The retail real estate industry is in a ‘Renaissance’ not ‘Armageddon’, Bill Kistler, the International Council of Shopping Centres’ (ICSC) executive vice president & managing director – EMEA, told delegates at the organisation’s annual event in Barcelona on Wednesday.
Kistler also said during the first session of the day that the industry is not ‘asleep at the switch’ amid big challenges facing retail real estate, and that he wanted to paraphrase Mark Twain in saying, ‘Rumours of retailers’ demise are greatly exaggerated'.
‘We see the headlines about retailer closures, and more importantly so do the bankers and consumers who might assume the end is nigh. But what we are seeing is being felt in other industries and in other real estate sectors more broadly. It is happening in the hospitality sector with Airbnb and in the office sector. Technology is disrupting the real estate industry across the board. And it’s a challenge. But I think as an industry we have seen incredible innovation. I've seen companies that have been doing things pretty much the same way for decades reinventing themselves and rethinking their business model.’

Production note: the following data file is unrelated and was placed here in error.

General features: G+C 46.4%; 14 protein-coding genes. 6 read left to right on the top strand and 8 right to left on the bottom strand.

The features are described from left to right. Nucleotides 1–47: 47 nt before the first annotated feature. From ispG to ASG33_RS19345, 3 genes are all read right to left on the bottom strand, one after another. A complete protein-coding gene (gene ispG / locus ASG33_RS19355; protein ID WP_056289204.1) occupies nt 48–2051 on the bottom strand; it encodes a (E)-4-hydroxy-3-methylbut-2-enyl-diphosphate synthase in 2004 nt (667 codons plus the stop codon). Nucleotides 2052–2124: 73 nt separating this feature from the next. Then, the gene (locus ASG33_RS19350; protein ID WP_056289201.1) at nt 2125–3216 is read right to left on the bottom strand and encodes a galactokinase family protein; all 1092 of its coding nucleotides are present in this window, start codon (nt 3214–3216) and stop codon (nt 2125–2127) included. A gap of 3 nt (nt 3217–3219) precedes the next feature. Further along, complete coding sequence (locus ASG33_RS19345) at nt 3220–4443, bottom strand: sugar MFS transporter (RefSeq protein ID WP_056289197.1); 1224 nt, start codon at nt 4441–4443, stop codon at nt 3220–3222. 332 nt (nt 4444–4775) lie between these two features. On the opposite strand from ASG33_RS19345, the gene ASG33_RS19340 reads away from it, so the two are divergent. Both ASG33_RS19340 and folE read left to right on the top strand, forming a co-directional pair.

He added: ‘It's not like we're asleep at the switch. There are clearly retailers who are going out of business, perhaps who underestimated the impact of e-commerce at their peril and didn't adapt fast enough to the clicks and bricks and omni channel and all these other strategies. But I think what isn't getting press attention is the innovation, reinvention and Renaissance in the industry. So, I would argue that we are in the midst not of an Armageddon, but a Renaissance. It’s very exciting. I think for most of you that's what keeps getting you out of bed in the morning and facing the challenges every day.’
Kistler was responding to Peter Wilhelm, ICSC European chairman and CEO of Wilhelm & Co, who had been asked to present arguments that would support an Armageddon-view of retail real estate.
Wilhelm highlighted retailers’ profit margins were shrinking, that the retail real estate industry tended to move more slowly than others and that local politicians did not really understand how serious the situation was. Wilhelm also spoke of ‘clear unfair practices’ and different treatment for e-commerce.
‘We just need to have a level playing field,’ he said.